Moving house is just about the most stressful project you can undertake, moving abroad doubly so. At the outset it can feel overwhelming, taking months of stressful planning and endless checklists to pull of smoothly.
Having been through this experience twice already, and now on my way to a third time, I’ve put together a short guide on the key elements to planning and executing an international move, including:
- Visas & Documentation
- Flights & Shipping
- Apartment & Utilities
- Vaccinations & Insurance
- Mobile & Internet
- Driving License
Note that the guide is aimed at individuals (not families) moving at their own expense (not a corporations) but much of it applies to anybody.
Unless you’re being sent by your current employer, finding a job abroad not only depends on your skills and experience but also having something which is lacking or in high demand in your destination country. I would always start job hunting before making your move by looking at local job and expat websites to get a feel for what’s available. Also draw up a list of companies who you think you might like to work for and then email or call them to see if they’re hiring.
At the low-end of the spectrum English teaching is something that many people start with or fall back on, but unless this is your lifelong passion then it’s probably not something you’re going to want to do long-term. I would avoid it altogether because all too often people get trapped doing this for years and are then unable to break free of the safety net and relatively easy life it provides.
Although the highly lucrative ‘expat packages’ of the past are mostly history, professional careers still pay better and will hopefully be more fulfilling. Many of the in-demand jobs are in high-tech or internet based sectors but finance, design and journalism may also provide pathways into good jobs abroad.
Thirdly you may consider starting your own company. This is the most challenging option which comes with its own logistical headaches, but if you have an entrepreneurial streak and knowledge of the local business environment it maybe very rewarding.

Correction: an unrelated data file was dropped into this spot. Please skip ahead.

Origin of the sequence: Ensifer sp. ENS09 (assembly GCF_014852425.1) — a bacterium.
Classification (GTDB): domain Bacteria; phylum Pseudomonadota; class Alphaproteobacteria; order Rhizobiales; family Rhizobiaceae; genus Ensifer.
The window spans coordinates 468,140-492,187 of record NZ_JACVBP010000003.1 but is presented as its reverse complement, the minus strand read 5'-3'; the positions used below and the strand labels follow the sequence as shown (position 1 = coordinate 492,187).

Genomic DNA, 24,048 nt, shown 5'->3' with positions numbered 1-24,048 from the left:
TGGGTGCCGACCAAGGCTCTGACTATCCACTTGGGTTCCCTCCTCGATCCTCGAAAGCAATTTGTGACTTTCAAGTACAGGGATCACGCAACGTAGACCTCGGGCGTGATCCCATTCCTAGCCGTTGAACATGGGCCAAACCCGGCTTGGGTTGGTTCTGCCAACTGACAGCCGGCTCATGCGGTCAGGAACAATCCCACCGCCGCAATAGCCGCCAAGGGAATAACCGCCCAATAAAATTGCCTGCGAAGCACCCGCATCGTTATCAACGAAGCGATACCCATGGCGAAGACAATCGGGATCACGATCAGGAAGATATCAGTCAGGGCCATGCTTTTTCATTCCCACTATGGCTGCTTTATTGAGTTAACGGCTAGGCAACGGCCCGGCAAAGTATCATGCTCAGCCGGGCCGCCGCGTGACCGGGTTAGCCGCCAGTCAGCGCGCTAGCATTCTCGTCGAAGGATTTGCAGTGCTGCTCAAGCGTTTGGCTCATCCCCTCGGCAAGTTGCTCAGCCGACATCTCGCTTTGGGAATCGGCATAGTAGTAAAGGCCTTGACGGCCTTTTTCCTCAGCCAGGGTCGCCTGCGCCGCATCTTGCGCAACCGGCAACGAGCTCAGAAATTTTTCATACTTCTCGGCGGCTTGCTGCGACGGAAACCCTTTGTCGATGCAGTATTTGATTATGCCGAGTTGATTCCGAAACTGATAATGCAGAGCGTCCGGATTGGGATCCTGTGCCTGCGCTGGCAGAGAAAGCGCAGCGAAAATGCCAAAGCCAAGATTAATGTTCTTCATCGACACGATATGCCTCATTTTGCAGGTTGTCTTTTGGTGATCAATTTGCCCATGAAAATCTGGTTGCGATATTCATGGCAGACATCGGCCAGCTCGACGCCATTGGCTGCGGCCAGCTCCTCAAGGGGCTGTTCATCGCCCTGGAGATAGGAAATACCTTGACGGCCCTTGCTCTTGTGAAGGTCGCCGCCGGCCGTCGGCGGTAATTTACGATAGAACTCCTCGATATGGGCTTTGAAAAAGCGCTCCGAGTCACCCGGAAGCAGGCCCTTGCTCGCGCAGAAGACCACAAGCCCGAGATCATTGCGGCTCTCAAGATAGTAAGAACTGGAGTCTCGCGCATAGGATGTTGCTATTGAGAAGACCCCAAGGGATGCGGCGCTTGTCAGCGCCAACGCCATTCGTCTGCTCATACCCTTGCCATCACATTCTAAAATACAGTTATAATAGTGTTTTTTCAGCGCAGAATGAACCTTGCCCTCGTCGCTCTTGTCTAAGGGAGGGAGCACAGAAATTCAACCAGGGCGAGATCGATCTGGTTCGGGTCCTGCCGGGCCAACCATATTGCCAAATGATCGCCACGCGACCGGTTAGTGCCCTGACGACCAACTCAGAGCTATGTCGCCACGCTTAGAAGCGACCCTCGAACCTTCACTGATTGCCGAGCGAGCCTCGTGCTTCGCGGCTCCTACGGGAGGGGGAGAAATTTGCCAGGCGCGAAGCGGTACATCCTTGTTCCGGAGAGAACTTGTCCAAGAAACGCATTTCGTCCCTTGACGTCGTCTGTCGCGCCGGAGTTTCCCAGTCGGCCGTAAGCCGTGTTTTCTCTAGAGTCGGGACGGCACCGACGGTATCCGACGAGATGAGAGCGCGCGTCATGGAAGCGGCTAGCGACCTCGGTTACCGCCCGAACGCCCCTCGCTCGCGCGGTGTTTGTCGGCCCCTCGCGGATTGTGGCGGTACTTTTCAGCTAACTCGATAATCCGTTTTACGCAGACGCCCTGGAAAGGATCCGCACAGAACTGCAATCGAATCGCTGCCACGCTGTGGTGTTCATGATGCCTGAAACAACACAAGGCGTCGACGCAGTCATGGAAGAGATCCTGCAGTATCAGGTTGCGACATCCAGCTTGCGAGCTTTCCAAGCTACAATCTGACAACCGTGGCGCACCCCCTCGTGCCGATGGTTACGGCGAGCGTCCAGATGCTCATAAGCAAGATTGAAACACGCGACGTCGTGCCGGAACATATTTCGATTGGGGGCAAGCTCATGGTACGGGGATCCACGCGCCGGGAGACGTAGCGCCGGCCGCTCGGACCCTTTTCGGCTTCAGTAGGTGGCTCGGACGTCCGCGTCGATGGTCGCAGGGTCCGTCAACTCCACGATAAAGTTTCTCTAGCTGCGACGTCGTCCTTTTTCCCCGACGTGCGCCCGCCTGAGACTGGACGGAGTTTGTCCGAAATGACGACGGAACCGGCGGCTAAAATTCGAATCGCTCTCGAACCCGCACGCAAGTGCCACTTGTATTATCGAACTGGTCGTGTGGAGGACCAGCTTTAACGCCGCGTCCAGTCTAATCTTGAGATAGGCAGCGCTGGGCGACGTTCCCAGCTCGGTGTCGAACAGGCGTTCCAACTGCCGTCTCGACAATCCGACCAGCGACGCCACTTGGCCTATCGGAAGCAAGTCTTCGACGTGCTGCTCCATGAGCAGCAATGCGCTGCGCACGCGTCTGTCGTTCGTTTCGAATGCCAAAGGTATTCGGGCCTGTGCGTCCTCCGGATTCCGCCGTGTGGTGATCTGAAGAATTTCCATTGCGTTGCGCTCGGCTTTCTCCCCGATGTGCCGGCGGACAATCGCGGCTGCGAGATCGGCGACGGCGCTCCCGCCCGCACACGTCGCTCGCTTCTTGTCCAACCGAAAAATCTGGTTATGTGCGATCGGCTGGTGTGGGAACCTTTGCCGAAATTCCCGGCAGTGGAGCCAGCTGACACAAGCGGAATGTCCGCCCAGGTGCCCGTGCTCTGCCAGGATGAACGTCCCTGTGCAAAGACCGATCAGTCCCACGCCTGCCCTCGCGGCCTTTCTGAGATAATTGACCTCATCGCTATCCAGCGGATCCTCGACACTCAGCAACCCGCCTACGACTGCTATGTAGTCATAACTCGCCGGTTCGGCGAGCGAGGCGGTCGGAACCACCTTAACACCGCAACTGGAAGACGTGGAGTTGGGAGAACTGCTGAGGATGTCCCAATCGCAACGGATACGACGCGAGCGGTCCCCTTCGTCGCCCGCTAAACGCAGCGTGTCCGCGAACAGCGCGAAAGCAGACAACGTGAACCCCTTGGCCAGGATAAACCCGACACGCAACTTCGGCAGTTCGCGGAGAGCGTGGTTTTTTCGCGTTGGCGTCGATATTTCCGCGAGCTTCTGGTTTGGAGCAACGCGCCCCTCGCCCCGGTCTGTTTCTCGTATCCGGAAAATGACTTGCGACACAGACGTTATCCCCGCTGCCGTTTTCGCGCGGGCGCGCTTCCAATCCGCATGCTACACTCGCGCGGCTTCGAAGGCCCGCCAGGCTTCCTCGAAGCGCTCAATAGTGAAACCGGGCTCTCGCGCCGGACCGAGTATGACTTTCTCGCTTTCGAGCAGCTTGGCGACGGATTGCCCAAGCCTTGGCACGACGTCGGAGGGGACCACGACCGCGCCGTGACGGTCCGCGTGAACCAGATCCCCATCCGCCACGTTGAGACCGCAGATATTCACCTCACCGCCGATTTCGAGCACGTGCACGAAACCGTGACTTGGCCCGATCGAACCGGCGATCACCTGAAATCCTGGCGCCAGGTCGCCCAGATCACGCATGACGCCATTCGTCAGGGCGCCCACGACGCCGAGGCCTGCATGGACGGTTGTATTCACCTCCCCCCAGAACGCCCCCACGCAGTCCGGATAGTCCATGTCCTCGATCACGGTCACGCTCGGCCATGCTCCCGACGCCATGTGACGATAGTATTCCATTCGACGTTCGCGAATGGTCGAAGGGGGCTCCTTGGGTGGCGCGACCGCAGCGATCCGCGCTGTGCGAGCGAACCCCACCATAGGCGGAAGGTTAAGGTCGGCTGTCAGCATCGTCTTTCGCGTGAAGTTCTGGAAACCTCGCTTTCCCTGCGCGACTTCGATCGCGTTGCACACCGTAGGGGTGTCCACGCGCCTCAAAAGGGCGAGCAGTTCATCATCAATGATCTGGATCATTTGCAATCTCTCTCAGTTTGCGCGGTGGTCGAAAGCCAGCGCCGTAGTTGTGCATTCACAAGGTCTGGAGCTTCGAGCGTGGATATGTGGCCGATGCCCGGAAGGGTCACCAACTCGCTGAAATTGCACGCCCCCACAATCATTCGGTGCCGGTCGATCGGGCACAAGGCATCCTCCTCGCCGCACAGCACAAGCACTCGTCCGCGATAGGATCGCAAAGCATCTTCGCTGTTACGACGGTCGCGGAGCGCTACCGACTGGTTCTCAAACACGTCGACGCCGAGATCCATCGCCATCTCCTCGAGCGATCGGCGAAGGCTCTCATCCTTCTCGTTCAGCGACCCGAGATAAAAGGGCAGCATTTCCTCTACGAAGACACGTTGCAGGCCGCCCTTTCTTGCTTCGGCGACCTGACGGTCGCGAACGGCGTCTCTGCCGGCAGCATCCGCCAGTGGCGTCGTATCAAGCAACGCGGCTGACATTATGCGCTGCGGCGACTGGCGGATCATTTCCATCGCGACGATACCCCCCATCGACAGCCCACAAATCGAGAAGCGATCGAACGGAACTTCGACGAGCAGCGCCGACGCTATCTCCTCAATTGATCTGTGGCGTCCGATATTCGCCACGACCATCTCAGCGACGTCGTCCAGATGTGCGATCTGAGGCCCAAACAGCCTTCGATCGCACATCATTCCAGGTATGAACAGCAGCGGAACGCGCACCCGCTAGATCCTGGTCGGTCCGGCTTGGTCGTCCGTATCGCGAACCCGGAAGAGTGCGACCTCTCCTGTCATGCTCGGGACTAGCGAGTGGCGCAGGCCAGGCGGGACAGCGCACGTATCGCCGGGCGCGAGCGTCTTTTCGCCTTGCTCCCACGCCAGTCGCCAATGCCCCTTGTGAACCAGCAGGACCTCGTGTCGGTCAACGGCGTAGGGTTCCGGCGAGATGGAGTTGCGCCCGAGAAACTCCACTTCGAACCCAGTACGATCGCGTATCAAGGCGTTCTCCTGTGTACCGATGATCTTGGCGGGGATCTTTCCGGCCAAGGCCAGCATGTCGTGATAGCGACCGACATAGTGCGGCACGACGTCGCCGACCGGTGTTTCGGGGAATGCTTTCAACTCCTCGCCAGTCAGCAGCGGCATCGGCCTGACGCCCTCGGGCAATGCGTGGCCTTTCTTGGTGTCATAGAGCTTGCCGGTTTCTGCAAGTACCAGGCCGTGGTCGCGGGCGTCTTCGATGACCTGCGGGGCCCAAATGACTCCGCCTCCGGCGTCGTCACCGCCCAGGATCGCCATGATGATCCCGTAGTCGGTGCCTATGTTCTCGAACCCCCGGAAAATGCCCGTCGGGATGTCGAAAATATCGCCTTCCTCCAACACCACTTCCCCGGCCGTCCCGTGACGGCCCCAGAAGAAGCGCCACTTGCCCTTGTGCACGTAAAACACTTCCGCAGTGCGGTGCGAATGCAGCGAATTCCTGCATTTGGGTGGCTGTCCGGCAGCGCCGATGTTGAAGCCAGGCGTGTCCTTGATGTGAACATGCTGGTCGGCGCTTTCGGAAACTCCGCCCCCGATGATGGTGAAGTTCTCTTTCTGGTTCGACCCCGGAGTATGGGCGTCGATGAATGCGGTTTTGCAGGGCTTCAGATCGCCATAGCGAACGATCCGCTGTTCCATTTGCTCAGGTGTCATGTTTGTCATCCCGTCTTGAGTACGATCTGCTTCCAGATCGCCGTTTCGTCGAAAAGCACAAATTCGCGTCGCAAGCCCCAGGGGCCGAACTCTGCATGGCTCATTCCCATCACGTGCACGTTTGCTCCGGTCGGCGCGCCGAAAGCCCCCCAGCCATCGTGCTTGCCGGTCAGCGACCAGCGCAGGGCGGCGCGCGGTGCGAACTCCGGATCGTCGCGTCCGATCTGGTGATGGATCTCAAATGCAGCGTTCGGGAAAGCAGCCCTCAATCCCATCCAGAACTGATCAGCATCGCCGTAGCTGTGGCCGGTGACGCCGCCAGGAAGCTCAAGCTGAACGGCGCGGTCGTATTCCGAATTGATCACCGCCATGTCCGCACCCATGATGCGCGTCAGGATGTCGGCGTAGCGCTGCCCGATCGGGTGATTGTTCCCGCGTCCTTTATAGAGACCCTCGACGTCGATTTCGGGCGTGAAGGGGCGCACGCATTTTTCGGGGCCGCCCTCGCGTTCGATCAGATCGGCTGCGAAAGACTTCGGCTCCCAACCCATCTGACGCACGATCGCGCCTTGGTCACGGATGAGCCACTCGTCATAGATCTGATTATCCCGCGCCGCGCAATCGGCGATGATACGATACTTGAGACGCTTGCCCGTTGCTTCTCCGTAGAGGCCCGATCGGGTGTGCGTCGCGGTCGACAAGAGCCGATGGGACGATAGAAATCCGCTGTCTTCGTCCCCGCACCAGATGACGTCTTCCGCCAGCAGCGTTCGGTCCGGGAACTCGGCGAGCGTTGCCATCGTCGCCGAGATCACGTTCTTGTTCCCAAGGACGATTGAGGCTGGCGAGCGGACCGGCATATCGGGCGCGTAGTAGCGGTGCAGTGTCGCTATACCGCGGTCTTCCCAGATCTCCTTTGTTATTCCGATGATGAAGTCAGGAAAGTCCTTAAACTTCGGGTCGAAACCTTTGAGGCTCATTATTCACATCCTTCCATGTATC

Hunting remotely can only take you so far, so for all of these options it helps to be on the ground and able to meet people face-to-face. Don’t be put off if you don’t hear back from people immediately – it will take significant time and effort but persevere!
Depending on your nationality, many countries will allow you to visit for a certain number of days without a visa as a tourist but to legally live and work in another country you will need a visa that is usually applied for at the destination country’s consulate.
This is usually sponsored by your employer but in the case you do not have a job before you move it becomes a little more complex. You could opt to enter on a tourist or student visa then search for a job within the country or if you have money to invest you might consider setting up a business locally that may also provide a route to a visa.
Whatever approach you take, visa applications are often complex and tortuously bureaucratic so be sure to begin the process as far in advance as possible. There are usually agencies which can help smooth the process for a reasonable fee.
- Degree certificates
- Job references
- Medical records and insurance information
- Passport photo page and visa copies
- Bank account and credit card details
- Serial numbers (for cameras, laptops, and smartphones etc.)
- Emergency contacts
The advantage of using these cloud services is that you can get access to all you important information on the go through your smartphone or tablet and there is no chance of loosing them.
Searching for the cheapest and most convenient flights is a bit of a dark art but Skyscanner, Kayak, and Hipmunk make things a little easier. Expedia is able to search for multi-stop flights but for this you may find a better deal by going to the airlines website direct.
Unless you employer is prepared to pay to move all your possessions I would always recommend travelling as light as possible. This is hard, especially if you already have a well established home somewhere, but having to ship large items like furniture is extremely expensive and limits your flexibility in being able to move at will. Only take with you the essentials – leave the kitchen sink behind or sell it on eBay/Craiglist! Everything else can be brought locally as needed.
To prevent myself acquiring too much I have taken up the habit of only buying new clothes and other items if I’m prepared to throw something else away. Be ruthless because bear in mind that the normal weight restrictions when flying for checked in baggage is around 23kg and for carry on baggage 12kg (economy class). If you really need to carry more it may end up cheaper flying business class than paying for additional luggage allowance.